Steph, one of the Virtual Assistants at myPA has decided that she is going to undertake a 30 day challenge. I tried to get her to do the 101 challenges in 1001 days with me but she said no. She has opted for a smaller challenge.
On day one she will have to do 50 squats, on day two 55 squats leading to 250 squats on day thirty. I am not sure, but I think she may be asking for a holiday very soon! If you want to join her, the challenge is available at Mission Fitness UK.
Whether you are a small business owner, an internet business operator, an entrepreneur or simply a very busy individual, a virtual assistant can help you perform a number of daily admin support services that need to be performed and are fundamental to ensure your business and personal life runs smoothly and effectively.
When a virtual assistant performs the countless admin support tasks that are beneficial in our modern life; they offer the small business owner the opportunity of time to concentrate on their own business and life style. In many instances the VA is able to undertake the task asked off them at a cheaper rate than a full-time in-house employee or a temp service.
Admin Services, such as invoicing, collections, and credit control are available from virtual assistants. A secretarial service does not generally provide these types of services. However, a virtual assistant performs these and the services of a secretarial service, such as audio typing and data entry. Additionally, office services such as electronic filing may also be performed.
Other office admin services that must be performed in-house are not ruled out either. While most VAs work remotely, they are often willing to work on-site for a short period of time to complete admin services such as filing or other office services. It is always advantageous to speak to your VA and see if they are happy to provide admin support in your office.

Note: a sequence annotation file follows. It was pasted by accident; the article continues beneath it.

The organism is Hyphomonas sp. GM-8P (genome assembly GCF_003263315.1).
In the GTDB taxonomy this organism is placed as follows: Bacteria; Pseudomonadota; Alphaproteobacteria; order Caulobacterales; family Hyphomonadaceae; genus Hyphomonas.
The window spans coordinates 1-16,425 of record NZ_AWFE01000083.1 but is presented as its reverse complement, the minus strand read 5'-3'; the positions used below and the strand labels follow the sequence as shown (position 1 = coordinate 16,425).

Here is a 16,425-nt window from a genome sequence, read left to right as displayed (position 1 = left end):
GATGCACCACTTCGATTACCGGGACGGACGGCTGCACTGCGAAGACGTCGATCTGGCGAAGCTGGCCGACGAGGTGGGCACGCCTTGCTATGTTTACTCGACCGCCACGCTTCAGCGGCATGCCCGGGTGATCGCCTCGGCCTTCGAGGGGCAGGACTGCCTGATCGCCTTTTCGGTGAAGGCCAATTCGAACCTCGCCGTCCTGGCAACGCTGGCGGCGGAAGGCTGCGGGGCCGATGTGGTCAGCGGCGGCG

As a Virtual Assistant I am frequently asked to visit my client’s offices. Last week, one of my clients had the opportunity to reorganise their home office and wanted to use our admin support services to ensure their office ran efficiently from the start.
We were discussing how the office should be set up and what new equipment they were going to need to ensure they are able to fulfil their own admin support role. We also discussed their current internal procedures and which procedures need to be enforced, which procedures needed to be amended and tweaked and how to conjure some additional procedures to ensure the business ran smoothly.
It was an interesting discussion as we seemed to spend most to the time discussing how they should use their in trays, the importance an in tray could play in improving their own admin services, which would inevitably lead to improved customer services and communications, one of the business goals for this quarter.
Every small business and Entrepreneur has an element of providing admin service to their client’s, whether it’s keeping records of purchases, sales or financial documentation. One of the fundamental tools available to help improve the admin support role is to use an in tray. The top in tray is generally used for work that needs to be completed within a certain number of days. The middle tray is used for work in the process of being completed that the bottom tray for long term projects.
Our discussion evolved around the use to the top and middle tray. We discussed what is deemed to be important and what needs to be placed in the top tray for immediate action and what is considered to be in the process of being completed and put in the second tray. My client argued that, in theory, if you have received some form of correspondence, via the post, email or over the telephone than the task at hand is already in the process of being completed as the person sending the correspondence has already initiated the task/job; so the correspondence needs to be placed in the middle tray. The top tray would be for any correspondence that they send out and were waiting for a reply. As they sent out the correspondence the task/job is already important as they wouldn’t send out any information if it wasn’t needed or requested.
The role of a Virtual Assistant can be a tricky one, as you have to gently inform the client that just because they sent out some information it isn’t necessarily important to the recipient. Although there is some validity in my clients in tray theory, I suggested that just because someone has initiated a task, this doesn’t mean that the task needs to be completed instantly; you need to ascertain the importance of the task to the business goals.
We finally agreed on the principle that ‘the needs of the business should come first’ and if any correspondence is generate or received in the business then the importance of the correspondence would be judge by how the task/job associated with the correspondence would be beneficial to the business and those of the businesses objectives, goals and strategy.